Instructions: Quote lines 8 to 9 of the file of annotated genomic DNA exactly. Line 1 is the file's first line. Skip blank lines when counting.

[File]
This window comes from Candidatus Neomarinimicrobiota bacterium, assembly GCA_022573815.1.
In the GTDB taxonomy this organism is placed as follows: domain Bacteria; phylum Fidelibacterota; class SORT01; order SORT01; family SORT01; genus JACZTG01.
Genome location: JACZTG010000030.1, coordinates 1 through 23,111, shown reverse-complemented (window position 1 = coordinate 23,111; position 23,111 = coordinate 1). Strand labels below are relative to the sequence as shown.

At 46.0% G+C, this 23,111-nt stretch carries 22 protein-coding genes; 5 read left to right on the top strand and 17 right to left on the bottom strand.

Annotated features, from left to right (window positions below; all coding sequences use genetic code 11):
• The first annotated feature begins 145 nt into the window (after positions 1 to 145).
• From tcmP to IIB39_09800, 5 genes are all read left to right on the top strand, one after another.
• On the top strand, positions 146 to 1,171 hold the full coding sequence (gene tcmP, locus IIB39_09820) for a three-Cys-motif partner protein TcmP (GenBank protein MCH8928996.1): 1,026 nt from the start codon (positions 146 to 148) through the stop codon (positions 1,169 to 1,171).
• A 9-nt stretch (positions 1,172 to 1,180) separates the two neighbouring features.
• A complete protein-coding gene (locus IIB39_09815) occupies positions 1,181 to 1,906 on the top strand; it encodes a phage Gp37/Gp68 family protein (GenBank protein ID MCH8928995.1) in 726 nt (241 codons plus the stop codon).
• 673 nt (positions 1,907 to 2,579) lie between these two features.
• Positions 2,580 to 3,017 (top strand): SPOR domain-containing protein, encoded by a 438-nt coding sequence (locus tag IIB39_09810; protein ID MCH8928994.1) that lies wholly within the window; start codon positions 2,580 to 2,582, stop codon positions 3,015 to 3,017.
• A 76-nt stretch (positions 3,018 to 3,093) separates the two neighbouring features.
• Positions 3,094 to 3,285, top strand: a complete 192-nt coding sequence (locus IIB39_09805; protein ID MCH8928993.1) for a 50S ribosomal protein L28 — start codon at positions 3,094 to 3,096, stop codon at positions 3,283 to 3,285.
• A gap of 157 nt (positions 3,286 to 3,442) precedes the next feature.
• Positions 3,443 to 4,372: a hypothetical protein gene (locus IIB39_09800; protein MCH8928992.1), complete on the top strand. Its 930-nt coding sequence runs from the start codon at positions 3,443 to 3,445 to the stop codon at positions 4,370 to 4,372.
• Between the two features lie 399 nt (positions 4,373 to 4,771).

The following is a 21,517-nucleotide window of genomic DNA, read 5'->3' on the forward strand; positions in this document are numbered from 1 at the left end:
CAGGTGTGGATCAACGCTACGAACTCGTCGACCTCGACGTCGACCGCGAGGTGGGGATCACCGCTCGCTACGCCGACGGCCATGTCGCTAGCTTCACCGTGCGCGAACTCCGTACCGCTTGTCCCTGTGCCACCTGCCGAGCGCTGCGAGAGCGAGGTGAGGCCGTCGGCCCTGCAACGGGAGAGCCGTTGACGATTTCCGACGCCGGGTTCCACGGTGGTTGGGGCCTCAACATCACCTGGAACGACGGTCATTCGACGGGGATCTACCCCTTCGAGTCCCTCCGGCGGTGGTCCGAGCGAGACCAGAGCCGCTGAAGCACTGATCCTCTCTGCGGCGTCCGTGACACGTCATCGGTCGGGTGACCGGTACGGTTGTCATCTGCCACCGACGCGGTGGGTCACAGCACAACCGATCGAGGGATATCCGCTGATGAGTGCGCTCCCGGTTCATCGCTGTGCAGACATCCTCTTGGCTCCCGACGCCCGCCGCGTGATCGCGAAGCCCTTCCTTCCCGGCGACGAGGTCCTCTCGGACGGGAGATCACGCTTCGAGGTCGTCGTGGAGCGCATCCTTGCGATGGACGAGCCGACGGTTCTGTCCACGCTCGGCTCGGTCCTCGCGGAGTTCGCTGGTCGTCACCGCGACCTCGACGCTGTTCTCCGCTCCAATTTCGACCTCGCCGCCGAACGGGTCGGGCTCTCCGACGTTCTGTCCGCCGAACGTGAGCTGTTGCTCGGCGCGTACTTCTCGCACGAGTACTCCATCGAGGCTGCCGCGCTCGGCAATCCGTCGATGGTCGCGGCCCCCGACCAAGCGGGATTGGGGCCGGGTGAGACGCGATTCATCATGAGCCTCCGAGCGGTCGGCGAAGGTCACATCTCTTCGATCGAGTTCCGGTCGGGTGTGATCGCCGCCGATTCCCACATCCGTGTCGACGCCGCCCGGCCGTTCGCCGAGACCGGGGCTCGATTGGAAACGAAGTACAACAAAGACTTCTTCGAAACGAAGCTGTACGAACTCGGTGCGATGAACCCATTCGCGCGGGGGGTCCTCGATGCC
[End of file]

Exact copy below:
• On the top strand, positions 146 to 1,171 hold the full coding sequence (gene tcmP, locus IIB39_09820) for a three-Cys-motif partner protein TcmP (GenBank protein MCH8928996.1): 1,026 nt from the start codon (positions 146 to 148) through the stop codon (positions 1,169 to 1,171).
• A 9-nt stretch (positions 1,172 to 1,180) separates the two neighbouring features.